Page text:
What kinds of post are best for building a site's traffic and reputation?
No matter what kind of site you’re running or what your online goals are, you need a strong stream of content to keep your momentum moving forward. Most website builders already encourage you to start and maintain an active blog, but you need to take it upon yourself to follow through; publishing more content (and better content) will attract more people to your site (through multiple channels, including search engines, social media, and direct visitors) and will encourage more conversions and customer retention as well. But what kinds of posts are best for building a site’s visibility and reputation?
What Makes a Blog Post “Good”?
Let’s first examine some criteria we can use to classify a blog post as “good” or “effective:”
- First, your post needs to grab attention. If your headlines don’t stand out, or if your topics aren’t interesting, they aren’t going to be effective.
- Next, your content should be optimized for search engines, meaning your topics include target keywords your demographics might search for and your content is generally in demand.
- Your content should also be valuable, or practical in some way. Anyone who reads your material should walk away with some new ability or some new knowledge that will help them in the future.
- Your posts should show off the knowledge and authority you have in your respective industry to attract more people and make your brand seem more trustworthy.
- Finally, all your content needs to be original to distinguish it from the competition and stand out amidst the white noise.
You should also plan to utilise other forms of content in your marketing plan, and map them on our content marketing matrix to consider what mix of methods will be most effective.
Types of Blog Posts to Consider
With those qualities in mind, these archetypes of content are some of the most valuable for building out your blog:
- How-to guides. How-to guides are incredibly valuable because they’re practical (they show users how to accomplish something) and they’re usually searched for frequently. Any title that starts with “how to” is almost immediately optimized for searches, since this is how most users search for solutions to their problems, and when they find your solution, they’ll instantly see you as an authority. There’s almost no disadvantage here, as long as you’re choosing original topics.
- You might roll your eyes at listicles you see in your social media newsfeed, but there’s a reason this format is so popular. It takes a complex topic and boils it down to digestible bullet points, making for fast, at-a-glance reading. They’re catchy, and to most audiences valuable, though these aren’t quite as authoritative as some of the other items on this list.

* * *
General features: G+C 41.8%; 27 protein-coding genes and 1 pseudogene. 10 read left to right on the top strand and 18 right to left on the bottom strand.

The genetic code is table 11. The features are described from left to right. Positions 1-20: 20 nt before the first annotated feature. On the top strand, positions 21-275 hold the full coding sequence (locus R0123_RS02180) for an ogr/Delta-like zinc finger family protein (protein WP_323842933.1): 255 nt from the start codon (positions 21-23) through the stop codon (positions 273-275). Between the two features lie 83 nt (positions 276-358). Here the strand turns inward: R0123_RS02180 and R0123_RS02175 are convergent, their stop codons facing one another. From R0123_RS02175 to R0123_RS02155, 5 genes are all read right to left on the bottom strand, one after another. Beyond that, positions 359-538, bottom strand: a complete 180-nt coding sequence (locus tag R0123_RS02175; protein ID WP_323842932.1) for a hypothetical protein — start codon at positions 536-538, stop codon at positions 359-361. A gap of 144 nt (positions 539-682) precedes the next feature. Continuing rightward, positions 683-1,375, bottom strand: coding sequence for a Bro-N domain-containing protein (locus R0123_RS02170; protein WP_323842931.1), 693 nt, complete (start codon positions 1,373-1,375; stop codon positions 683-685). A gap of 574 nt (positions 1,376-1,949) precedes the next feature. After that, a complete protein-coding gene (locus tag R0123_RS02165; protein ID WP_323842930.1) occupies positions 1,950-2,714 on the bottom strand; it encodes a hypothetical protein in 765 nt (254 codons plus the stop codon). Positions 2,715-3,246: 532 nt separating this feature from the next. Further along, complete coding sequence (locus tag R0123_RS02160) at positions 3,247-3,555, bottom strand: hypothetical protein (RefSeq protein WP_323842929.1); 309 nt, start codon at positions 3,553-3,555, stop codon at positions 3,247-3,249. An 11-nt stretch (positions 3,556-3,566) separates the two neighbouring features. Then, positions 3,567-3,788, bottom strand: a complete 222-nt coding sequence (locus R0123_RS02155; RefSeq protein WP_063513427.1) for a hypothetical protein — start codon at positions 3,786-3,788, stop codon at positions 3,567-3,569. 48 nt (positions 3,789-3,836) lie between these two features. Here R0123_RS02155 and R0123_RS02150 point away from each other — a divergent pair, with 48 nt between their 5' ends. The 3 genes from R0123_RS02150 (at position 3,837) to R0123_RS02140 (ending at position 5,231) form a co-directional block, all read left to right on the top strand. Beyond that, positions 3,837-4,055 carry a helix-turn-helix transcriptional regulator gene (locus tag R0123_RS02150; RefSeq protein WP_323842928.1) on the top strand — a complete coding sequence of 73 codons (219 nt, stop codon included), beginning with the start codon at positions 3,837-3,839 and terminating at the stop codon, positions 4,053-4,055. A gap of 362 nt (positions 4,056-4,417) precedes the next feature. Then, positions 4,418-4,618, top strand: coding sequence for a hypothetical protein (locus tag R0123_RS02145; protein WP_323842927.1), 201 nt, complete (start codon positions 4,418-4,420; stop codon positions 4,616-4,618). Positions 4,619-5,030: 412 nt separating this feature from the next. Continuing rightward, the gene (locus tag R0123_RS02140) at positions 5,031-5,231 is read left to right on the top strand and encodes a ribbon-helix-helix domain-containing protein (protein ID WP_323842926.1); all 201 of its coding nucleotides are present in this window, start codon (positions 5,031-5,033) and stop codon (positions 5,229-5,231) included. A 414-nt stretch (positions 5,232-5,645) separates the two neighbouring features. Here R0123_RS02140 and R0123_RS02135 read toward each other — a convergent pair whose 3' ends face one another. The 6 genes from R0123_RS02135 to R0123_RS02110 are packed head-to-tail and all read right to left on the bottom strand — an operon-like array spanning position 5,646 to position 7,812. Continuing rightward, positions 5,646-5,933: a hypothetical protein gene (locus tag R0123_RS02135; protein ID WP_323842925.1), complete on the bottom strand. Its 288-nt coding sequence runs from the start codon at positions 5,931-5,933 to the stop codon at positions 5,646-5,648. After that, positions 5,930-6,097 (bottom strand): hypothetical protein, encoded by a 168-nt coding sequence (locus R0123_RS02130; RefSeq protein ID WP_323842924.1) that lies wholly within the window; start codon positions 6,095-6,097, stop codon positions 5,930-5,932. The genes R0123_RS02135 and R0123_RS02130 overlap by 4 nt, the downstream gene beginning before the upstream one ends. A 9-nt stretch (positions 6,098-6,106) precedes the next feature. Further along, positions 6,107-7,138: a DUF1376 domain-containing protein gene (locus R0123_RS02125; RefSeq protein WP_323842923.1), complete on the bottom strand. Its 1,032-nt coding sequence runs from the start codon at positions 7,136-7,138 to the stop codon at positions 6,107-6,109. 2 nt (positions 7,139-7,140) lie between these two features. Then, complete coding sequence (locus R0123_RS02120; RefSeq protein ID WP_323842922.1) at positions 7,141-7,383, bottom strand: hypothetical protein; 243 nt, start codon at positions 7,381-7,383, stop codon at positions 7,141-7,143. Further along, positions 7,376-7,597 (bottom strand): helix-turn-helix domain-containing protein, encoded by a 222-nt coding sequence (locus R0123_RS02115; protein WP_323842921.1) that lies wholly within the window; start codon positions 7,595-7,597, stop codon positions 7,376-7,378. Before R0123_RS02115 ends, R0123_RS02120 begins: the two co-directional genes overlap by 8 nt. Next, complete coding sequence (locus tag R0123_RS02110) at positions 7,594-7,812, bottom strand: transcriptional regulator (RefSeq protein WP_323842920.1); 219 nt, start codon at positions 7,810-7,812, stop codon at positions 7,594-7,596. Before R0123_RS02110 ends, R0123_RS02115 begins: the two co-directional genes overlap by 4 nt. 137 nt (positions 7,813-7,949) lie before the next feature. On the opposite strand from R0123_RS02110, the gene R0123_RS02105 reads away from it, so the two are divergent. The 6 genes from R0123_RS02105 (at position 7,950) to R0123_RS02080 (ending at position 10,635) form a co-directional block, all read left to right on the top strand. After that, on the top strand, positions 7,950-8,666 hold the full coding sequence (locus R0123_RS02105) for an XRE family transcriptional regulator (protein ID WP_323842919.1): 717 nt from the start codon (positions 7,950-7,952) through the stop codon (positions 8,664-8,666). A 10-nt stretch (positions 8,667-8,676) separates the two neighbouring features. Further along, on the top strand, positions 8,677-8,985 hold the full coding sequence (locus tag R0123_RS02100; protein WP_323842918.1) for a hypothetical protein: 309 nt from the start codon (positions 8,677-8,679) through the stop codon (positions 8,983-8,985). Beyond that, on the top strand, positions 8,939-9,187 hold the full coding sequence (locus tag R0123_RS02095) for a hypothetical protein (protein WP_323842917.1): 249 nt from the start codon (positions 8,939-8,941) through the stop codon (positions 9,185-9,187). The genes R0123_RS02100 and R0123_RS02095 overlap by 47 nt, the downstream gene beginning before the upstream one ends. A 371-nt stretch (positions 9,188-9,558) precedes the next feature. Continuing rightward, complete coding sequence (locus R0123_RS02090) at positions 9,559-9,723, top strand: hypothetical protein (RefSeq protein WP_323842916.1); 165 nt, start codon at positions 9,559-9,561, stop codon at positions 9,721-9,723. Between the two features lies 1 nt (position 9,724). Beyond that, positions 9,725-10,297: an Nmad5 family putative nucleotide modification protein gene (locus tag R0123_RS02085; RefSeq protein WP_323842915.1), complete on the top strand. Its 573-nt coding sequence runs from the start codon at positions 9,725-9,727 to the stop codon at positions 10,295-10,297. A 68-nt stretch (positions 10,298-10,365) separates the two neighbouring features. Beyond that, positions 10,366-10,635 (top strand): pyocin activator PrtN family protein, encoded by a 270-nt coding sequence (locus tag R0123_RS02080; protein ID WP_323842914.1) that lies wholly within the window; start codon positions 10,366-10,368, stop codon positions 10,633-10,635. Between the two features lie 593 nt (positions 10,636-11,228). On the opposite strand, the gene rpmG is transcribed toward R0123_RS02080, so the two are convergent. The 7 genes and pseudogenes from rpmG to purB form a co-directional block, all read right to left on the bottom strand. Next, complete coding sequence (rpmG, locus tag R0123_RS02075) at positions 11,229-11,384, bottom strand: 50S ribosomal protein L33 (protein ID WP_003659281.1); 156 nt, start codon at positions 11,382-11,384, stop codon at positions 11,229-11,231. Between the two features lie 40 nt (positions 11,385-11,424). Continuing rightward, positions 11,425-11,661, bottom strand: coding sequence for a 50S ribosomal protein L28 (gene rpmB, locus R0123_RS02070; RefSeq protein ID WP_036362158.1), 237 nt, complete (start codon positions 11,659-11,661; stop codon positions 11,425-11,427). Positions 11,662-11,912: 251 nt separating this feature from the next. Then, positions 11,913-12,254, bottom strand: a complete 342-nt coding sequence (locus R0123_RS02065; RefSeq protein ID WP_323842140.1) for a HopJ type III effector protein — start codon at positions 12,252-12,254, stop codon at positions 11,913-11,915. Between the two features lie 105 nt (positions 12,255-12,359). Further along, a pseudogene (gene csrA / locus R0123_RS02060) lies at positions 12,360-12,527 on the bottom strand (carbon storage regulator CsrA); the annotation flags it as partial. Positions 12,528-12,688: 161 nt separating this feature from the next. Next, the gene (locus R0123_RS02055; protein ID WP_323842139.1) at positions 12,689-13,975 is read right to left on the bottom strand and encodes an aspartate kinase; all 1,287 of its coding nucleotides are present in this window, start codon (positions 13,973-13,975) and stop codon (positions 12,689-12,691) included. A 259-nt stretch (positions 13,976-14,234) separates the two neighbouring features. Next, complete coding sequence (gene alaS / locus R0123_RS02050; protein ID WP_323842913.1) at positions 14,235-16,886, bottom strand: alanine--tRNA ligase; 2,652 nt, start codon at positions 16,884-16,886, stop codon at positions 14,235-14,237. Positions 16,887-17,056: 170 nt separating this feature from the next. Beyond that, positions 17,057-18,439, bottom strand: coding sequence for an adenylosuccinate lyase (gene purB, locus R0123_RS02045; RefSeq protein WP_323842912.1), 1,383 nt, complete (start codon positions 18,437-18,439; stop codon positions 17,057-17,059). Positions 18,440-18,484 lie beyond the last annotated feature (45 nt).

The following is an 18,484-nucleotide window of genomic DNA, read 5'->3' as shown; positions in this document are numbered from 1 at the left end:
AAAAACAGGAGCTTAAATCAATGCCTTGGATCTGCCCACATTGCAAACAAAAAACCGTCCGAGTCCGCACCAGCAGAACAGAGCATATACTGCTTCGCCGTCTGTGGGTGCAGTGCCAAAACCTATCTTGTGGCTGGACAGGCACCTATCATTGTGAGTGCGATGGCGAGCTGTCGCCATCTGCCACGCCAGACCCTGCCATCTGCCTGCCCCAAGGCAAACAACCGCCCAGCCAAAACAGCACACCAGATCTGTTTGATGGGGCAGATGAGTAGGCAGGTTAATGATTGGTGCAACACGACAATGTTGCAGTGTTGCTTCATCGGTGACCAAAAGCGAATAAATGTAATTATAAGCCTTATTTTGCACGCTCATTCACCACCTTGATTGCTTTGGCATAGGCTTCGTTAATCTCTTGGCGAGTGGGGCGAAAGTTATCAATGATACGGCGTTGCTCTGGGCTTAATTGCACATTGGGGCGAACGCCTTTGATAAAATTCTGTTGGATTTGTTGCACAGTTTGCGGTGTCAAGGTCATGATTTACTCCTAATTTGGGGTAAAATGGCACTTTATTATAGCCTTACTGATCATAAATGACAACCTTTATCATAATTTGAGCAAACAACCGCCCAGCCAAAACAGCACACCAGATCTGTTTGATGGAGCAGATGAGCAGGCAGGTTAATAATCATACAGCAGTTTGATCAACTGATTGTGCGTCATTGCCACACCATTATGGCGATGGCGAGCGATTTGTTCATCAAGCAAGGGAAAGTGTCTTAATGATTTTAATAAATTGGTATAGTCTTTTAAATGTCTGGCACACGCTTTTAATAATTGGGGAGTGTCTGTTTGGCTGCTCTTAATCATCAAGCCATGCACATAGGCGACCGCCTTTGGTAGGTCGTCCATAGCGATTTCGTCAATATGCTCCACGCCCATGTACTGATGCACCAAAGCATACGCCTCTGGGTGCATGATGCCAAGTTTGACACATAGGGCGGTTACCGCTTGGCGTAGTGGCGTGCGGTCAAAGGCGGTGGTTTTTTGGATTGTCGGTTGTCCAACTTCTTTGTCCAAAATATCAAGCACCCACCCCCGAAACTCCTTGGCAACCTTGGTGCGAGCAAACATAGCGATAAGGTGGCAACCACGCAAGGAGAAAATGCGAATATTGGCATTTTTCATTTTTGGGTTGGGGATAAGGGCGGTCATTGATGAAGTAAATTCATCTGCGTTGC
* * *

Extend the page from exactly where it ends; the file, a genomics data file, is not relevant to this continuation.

- “Why” and “how” articles. The close cousin of “how-to” articles, “why” and “how” articles are more in-depth and explain the mechanics of some phenomenon, whether that’s why milk curdles or how Coca-Cola became a dominant cola brand. These titles tend to pique user curiosity and naturally fall in line with user searches.
- Consumers are always hungry for news, no matter what industry you’re in. Post about the latest technology, the latest trends, or new developments in companies related to yours. These types of posts are frequently sought-after, and if they’re significant enough, they’ll easily stand out in a crowd of more traditional “evergreen” content.
- Cheat sheets. Cheat sheets are super catchy because they promise users a fast way to improve at something (or do something more efficiently). They also reduce lots of complex information to a more concise, simpler format, making them appealing to people who aren’t experts in your niche. This also makes you seem more authoritative.
- Interviews are a popular content medium, in part because of how easy they are to execute. If you record the video and audio, all you have to do is find a willing authoritative participant and ask him/her questions significant to your audience. You’ll borrow the authority of whoever you choose, and you’ll instantly attract people—plus, you’ll be able to cross-promote the interview with your interviewee, greatly increasing your visibility.
- Case studies. Finally, consider including some case studies. These could be examinations of clients you’ve had in the past or of major companies or individuals doing something noteworthy in your industry. Case studies tend to be in-depth and authoritative, and catch the attention of people looking for valuable, specific information.
If you have a website with a blog, don’t consider it complete until you have a regular working rotation of these seven post types. Remember, originality is still crucial here, so develop these frameworks with new ideas, new angles, and new information if you want to keep your audience engaged. Over time, you’ll see some of these classes outperforming others, so adjust your posting schedule accordingly and keep giving your audience more of what they want.
Thanks to Larry Alton for sharing his advice and opinions in this post. Larry is an independent business consultant specializing in social media trends, business, and entrepreneurship. Follow him on Twitter